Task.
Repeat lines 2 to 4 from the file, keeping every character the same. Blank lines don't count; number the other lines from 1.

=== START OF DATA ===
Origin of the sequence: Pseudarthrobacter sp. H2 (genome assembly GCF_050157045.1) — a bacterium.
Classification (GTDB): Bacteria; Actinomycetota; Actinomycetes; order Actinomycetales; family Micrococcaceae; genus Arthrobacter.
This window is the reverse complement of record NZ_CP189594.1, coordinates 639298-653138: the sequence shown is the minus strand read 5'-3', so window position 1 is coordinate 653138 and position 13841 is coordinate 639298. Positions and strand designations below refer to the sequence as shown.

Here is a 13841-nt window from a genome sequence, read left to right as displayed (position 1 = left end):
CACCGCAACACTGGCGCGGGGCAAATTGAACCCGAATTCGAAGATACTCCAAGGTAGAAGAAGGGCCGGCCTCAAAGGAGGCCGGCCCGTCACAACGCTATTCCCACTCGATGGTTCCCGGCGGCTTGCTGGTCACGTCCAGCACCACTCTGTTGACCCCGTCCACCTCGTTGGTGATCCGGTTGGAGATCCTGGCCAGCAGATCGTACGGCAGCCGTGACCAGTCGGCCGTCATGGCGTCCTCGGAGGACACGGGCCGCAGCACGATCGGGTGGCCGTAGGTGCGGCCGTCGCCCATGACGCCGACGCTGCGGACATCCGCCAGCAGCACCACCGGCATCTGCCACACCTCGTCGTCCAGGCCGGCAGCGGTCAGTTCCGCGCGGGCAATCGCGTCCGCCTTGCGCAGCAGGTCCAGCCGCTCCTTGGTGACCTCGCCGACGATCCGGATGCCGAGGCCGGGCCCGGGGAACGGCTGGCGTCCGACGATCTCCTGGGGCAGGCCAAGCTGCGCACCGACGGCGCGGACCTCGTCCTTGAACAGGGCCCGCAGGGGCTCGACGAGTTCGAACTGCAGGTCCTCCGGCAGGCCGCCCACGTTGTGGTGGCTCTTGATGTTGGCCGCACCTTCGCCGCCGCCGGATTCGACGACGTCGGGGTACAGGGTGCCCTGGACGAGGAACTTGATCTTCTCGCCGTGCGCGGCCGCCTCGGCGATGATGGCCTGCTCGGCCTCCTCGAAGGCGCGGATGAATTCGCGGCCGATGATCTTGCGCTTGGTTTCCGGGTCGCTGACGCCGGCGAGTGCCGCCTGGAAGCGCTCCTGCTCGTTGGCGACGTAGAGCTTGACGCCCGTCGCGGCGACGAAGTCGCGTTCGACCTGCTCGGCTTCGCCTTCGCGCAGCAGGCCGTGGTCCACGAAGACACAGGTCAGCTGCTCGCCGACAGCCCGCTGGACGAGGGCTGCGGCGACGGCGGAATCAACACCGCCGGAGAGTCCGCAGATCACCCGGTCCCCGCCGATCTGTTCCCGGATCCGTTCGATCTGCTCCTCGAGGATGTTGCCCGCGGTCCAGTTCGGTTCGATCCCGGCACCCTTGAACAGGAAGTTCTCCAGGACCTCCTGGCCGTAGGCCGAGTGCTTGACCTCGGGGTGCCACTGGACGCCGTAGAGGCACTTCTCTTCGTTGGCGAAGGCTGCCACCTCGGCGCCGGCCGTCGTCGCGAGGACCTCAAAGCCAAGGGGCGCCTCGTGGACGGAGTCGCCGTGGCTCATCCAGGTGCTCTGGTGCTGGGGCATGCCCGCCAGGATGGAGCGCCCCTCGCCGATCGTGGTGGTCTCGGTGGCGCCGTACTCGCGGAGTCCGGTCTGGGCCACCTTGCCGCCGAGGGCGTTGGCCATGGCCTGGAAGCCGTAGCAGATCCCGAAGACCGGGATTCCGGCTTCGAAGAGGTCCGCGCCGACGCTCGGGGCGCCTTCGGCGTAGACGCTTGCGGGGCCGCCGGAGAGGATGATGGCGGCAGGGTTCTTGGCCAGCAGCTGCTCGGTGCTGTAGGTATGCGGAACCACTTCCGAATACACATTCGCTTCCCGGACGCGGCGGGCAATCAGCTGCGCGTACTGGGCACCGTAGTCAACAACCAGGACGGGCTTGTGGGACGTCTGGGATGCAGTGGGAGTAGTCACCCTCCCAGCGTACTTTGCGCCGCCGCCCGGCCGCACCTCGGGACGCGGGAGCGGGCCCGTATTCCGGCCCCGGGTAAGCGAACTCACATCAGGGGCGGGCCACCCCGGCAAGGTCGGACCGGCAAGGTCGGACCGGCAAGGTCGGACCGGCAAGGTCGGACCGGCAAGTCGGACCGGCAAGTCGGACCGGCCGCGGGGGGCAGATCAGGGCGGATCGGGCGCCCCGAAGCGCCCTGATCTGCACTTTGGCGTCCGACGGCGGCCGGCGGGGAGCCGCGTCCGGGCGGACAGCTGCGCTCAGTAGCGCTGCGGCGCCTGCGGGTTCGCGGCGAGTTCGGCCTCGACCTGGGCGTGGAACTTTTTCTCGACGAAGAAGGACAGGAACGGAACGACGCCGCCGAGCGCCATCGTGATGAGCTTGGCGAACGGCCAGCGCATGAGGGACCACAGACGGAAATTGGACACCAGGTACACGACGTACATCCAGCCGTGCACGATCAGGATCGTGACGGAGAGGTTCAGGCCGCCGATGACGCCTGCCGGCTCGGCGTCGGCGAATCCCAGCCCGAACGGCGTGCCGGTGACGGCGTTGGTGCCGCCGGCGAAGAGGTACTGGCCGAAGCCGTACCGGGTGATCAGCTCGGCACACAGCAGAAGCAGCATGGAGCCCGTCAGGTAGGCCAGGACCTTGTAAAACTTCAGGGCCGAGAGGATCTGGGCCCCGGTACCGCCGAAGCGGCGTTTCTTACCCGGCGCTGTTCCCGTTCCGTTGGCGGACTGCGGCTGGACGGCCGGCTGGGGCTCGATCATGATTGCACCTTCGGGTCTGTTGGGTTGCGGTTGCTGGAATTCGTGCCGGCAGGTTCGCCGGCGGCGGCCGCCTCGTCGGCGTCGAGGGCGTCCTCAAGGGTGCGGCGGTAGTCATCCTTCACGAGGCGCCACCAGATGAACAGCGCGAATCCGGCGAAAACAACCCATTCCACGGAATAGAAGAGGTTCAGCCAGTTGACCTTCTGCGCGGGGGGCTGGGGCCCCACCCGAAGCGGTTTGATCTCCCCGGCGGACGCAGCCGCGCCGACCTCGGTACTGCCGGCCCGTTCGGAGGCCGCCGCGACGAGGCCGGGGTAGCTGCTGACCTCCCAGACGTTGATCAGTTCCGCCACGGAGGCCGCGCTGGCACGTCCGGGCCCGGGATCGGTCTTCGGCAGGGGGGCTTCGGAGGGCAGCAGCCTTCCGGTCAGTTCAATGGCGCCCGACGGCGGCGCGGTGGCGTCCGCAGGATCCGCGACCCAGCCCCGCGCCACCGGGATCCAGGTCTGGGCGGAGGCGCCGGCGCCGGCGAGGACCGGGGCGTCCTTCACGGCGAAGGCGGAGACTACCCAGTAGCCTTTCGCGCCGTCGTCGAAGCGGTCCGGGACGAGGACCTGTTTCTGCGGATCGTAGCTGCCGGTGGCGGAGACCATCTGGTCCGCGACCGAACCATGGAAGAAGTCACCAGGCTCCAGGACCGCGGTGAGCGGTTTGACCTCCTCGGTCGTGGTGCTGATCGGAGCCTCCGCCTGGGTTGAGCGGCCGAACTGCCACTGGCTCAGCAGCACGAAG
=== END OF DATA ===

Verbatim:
Classification (GTDB): Bacteria; Actinomycetota; Actinomycetes; order Actinomycetales; family Micrococcaceae; genus Arthrobacter.
This window is the reverse complement of record NZ_CP189594.1, coordinates 639298-653138: the sequence shown is the minus strand read 5'-3', so window position 1 is coordinate 653138 and position 13841 is coordinate 639298. Positions and strand designations below refer to the sequence as shown.

Here is a 13841-nt window from a genome sequence, read left to right as displayed (position 1 = left end):